Montias conjectured that in the 1640s, Delft artists still went their separate ways, "exempt for the most part from any leadership or even from strong currents of influence. No more disparate group of painters can be conceived than Michiel van Mierevelt, Balthasar van der Ast, Jacob Pynas, Anthonie Palamedesz, Simon de Vlieger, and Leonaeert Bramer, who were all active—and more or less successful—in Delft in the 1630s." John Michael Montias, “Painters in Delft, 1613–1680,” Simiolus: Netherlands Quarterly for the History of Art 10, no. 2 (1978–1979).

Even during the School of Delft's heyday, the heterogeneous group of Delft artists continued to produce a wide range of paintings and artworks: still life, portraits for patrons and the court, sophisticated history paintings for the Court at The Hague and for patrician collectors in Delft, as well as decorative pieces of art, luxurious tapestries and silver objects.

Why Delft?

Despite its lack of the economic prosperity necessary to sustain extensive patronage, Delft's enduring sense of quiet order is believed by some art historians to have played a key role in attracting artists. This tranquility, still apparent today, particularly evident during tourist off-seasons, contrasts sharply with the bustling activity of peak tourist times. It was commonly noted that Delft housewives were "fanatically clean," leading to Delft's reputation as "'not only the cleanest place in Holland but, perhaps, in the entire world,"a view echoed by Dirk van Bleyswijck, as quoted by a Cologne cartographer in 1696. The town's layout itself reflected this orderliness, with its rectilinear street and canal plan standing in stark contrast to the chaotic alleyways typical of Dutch urban landscapes at the time. Art historian Peter Sutton observed that 'the town's neat and orderly appearance, so reflective of its inhabitants' mentality, is most vividly expressed in the works of De Hooch and his contemporaries.' He further noted that 'the serene and refined art of De Hooch and Vermeer was well-suited to this conservative milieu.'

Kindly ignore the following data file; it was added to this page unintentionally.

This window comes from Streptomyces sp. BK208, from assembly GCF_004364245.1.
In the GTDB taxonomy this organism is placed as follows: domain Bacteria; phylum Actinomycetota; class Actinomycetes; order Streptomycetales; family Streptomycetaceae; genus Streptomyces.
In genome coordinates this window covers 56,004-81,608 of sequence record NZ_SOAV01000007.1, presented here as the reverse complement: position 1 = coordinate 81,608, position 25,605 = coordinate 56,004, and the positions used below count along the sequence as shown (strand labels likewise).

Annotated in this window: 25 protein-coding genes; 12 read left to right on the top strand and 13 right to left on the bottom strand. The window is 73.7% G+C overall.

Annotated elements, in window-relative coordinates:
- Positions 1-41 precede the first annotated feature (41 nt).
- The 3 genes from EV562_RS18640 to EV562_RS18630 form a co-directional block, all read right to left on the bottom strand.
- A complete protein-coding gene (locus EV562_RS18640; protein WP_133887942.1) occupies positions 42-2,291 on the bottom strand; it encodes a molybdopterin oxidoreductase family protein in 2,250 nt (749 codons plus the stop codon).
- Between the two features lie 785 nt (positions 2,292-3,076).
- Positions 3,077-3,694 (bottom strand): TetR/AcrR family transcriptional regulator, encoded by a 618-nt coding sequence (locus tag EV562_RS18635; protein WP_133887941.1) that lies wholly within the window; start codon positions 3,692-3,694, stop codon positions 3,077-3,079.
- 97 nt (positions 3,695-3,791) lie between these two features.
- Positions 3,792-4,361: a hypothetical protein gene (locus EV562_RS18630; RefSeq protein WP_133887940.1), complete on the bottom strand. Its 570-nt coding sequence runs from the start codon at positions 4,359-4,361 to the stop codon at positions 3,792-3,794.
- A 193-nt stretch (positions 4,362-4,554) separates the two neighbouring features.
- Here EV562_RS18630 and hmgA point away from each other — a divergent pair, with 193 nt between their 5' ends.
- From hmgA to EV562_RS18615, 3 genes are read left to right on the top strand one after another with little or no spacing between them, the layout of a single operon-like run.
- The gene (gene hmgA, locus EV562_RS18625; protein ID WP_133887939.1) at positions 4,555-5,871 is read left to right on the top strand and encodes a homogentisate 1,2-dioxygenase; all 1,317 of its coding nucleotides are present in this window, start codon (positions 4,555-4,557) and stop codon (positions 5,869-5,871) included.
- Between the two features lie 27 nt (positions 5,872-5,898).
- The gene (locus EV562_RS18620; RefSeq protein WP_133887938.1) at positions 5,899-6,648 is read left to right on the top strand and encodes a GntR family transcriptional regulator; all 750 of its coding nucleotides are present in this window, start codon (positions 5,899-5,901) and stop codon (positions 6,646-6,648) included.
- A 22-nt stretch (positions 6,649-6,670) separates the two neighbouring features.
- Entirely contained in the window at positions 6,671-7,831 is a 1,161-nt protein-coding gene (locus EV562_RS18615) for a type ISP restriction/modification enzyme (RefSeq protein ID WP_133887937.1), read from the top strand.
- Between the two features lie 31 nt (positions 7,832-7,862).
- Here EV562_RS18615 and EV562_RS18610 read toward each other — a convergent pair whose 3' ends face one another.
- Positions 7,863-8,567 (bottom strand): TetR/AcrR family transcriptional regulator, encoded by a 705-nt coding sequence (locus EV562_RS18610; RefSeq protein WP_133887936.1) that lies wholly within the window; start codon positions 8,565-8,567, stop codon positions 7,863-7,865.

Walter Liedtke, however, emphasizes the importance of serendipity: 'The coincidental meeting of artists, whose diverse experiences and personalities sparked innovative ideas. Artists like Potter (fig. 14), Fabritius, De Hooch, De Witte, and Steen, familiar with the painting styles of Haarlem and Amsterdam, didn't choose Delft by a collective decision or for a uniform reason.' The absence of a dominant artistic tradition in Delft, or of a leading figure, may have provided ample opportunity for a new generation of painters, from varied cultural and artistic backgrounds, to mingle and experiment. Moreover, three pivotal historical events likely propelled these young Delft artists to diverge from tradition and venture into new artistic realms: the death of Prince Willem II in November 1650, the devastating explosion of Delft's gunpowder warehouse in 1654, which claimed many lives and led to significant reconstruction of the town, and the decline of the Hague court, stripping many Delft artists of their stable patronage.

By the mid-seventeenth century, Delft's approximately 50,000 residents, predominantly middle-class, owned an estimated 50,000 paintings, signifying the widespread cultural engagement and artistic appreciation within the town."